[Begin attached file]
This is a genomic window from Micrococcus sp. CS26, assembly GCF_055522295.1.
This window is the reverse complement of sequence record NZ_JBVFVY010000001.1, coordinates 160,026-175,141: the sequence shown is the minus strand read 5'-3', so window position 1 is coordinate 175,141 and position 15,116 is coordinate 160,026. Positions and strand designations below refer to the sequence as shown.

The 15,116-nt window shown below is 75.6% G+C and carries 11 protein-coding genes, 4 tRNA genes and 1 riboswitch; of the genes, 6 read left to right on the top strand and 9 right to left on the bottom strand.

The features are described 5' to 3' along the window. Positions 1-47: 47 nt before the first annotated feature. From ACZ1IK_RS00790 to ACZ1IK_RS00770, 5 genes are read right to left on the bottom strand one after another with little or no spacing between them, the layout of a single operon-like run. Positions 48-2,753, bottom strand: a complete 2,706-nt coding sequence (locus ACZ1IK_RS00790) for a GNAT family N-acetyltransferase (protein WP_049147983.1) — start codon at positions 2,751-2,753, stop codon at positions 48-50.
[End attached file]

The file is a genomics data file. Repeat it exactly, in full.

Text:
This is a genomic window from Micrococcus sp. CS26, assembly GCF_055522295.1.
This window is the reverse complement of sequence record NZ_JBVFVY010000001.1, coordinates 160,026-175,141: the sequence shown is the minus strand read 5'-3', so window position 1 is coordinate 175,141 and position 15,116 is coordinate 160,026. Positions and strand designations below refer to the sequence as shown.

The 15,116-nt window shown below is 75.6% G+C and carries 11 protein-coding genes, 4 tRNA genes and 1 riboswitch; of the genes, 6 read left to right on the top strand and 9 right to left on the bottom strand.

The features are described 5' to 3' along the window. Positions 1-47: 47 nt before the first annotated feature. From ACZ1IK_RS00790 to ACZ1IK_RS00770, 5 genes are read right to left on the bottom strand one after another with little or no spacing between them, the layout of a single operon-like run. Positions 48-2,753, bottom strand: a complete 2,706-nt coding sequence (locus ACZ1IK_RS00790) for a GNAT family N-acetyltransferase (protein WP_049147983.1) — start codon at positions 2,751-2,753, stop codon at positions 48-50.